We have invested hundreds of billions of dollars to deal with poverty. Is it not time to try something different and not look the other way when the principles of personal responsibility and accountability are brought up?
“It’s immoral. It’s un-American,” Varney concluded. “In this country, you want money, you work for it. You don’t just take it from the government as a handout because that is dependency.”
This may come as a surprise to some, but the farm bill should really be called the food stamp bill. Food stamps account for about 70 percent of farm bill costs. The Senate farm bill doesn’t do anything to reform food stamps. It doesn’t reduce dependency on welfare assistance.
Historically, the Vermont welfare bureaucracy has promoted “thinking about getting ready to work” programs, and has stoutly resisted meaningful sanctions for able-bodied people who want benefits but do not want to work.
The story of a work-capable young adult mooching off of his parents has become all too common, and unfortunately, many of these people are allowed to mooch off of taxpayers, as well. Consider the Supplemental Nutrition Assistance Program.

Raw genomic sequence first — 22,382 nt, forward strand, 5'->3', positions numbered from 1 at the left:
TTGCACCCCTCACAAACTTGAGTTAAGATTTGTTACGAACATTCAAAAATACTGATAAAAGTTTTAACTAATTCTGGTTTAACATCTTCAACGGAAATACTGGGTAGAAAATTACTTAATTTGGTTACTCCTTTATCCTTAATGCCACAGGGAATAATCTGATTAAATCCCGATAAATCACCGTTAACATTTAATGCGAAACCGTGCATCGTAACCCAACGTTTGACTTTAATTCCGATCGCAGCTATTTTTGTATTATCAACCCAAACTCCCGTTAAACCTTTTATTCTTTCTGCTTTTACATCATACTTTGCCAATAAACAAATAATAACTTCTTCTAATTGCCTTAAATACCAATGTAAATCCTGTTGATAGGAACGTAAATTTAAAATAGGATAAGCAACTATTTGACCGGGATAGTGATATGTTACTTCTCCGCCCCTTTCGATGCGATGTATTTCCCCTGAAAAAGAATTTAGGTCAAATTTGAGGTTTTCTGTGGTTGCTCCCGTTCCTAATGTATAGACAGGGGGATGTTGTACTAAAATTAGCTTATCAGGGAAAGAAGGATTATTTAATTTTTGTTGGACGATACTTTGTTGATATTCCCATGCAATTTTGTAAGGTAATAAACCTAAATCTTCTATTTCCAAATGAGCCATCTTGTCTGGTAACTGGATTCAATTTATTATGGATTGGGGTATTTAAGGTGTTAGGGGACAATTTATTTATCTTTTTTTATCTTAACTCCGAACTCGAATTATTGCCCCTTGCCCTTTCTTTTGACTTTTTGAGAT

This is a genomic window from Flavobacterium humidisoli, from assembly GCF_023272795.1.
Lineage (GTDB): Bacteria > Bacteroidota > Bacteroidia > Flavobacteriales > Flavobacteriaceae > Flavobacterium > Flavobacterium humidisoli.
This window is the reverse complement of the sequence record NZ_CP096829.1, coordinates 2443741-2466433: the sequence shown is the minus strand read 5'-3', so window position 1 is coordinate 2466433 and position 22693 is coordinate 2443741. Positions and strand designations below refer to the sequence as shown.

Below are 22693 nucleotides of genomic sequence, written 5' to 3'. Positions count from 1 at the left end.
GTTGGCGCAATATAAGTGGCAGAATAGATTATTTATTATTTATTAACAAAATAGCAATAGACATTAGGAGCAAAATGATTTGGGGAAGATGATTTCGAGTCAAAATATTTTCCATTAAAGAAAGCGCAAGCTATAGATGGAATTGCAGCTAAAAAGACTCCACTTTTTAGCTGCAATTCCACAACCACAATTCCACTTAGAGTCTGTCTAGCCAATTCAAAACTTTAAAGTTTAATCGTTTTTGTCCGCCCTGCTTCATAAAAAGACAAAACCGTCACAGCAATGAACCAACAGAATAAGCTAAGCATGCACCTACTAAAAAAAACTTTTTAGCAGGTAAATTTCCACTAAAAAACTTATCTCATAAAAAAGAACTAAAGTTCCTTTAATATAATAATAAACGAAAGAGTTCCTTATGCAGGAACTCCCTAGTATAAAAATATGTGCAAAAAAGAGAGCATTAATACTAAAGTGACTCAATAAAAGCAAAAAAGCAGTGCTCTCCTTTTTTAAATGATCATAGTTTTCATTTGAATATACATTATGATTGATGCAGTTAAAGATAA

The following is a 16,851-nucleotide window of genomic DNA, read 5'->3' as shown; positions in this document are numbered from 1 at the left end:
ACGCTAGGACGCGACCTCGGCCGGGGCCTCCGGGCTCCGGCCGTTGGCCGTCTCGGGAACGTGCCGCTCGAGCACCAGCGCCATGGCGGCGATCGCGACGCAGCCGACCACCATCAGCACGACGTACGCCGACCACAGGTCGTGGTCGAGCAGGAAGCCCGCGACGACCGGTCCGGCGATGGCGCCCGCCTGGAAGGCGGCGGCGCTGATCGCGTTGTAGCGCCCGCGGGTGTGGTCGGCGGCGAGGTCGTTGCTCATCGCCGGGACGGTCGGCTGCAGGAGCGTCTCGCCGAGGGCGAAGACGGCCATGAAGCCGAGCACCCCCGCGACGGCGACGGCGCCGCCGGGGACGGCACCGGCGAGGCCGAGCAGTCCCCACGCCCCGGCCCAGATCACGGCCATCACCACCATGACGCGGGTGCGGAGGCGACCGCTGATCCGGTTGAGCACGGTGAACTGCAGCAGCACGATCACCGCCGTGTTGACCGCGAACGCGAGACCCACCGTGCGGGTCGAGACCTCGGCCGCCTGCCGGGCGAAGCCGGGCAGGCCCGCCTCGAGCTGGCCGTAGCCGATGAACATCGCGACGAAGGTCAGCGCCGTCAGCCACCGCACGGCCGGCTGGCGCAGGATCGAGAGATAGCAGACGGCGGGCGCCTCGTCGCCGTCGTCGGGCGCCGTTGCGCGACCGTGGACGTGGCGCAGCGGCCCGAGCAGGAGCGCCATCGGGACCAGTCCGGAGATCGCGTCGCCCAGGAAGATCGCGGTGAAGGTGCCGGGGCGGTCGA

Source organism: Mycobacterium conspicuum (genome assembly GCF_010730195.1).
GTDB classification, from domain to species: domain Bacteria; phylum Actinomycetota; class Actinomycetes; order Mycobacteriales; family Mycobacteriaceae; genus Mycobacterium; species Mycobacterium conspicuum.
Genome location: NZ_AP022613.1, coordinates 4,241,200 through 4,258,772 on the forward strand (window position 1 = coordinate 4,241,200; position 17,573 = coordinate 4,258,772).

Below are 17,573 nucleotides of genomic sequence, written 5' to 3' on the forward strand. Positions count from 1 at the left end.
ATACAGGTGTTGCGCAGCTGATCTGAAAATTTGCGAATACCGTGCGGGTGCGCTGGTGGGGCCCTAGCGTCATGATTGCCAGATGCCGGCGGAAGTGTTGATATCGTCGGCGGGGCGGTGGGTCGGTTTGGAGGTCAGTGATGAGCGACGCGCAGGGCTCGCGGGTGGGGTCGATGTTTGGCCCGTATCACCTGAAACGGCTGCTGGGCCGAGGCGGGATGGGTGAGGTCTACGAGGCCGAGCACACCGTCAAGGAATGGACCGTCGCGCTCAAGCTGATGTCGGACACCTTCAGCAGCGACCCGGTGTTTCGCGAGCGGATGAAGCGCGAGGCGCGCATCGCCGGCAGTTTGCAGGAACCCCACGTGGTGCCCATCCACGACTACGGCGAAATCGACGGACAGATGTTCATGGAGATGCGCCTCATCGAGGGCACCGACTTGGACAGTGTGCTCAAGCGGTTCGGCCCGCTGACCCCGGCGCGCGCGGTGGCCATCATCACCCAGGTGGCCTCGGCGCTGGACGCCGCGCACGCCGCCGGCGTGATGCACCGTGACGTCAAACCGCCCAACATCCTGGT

We have spent $28 billion on welfare programs since the War on Poverty began, yet the ability of the poor to achieve self-sufficiency has actually decreased. Government spends $1.1 trillion annually on the same failed programs while hoping for different results.
The number of Los Angeles’ homeless in the past six years greatly increased by 75 percent from 32,000 to 55,000. The number grows to 58,000 if Glendale, Pasadena and Long Beach are included in the statistics.
The Vermont Poverty Council began ten years ago and its tenure is up. Now it faces a crossroads, and lawmakers must decide if it has a future, and what that future might be.
The number of food stamp dependent Americans hit a six-year low in President Donald Trump’s first year in office, reflecting an improving economy and falling unemployment, according to a U.S. Agriculture Department (USDA) report.
Back in 2007 the Vermont Legislature set a goal to cut child poverty in half in 10 years. A fourteen-member panel was charged with getting this done. The deadline passed on June 30, 2017. How’d we do?
President Donald Trump on Wednesday reversed an Obama administration policy that undermined one of the most successful domestic policy reforms in the last half-century.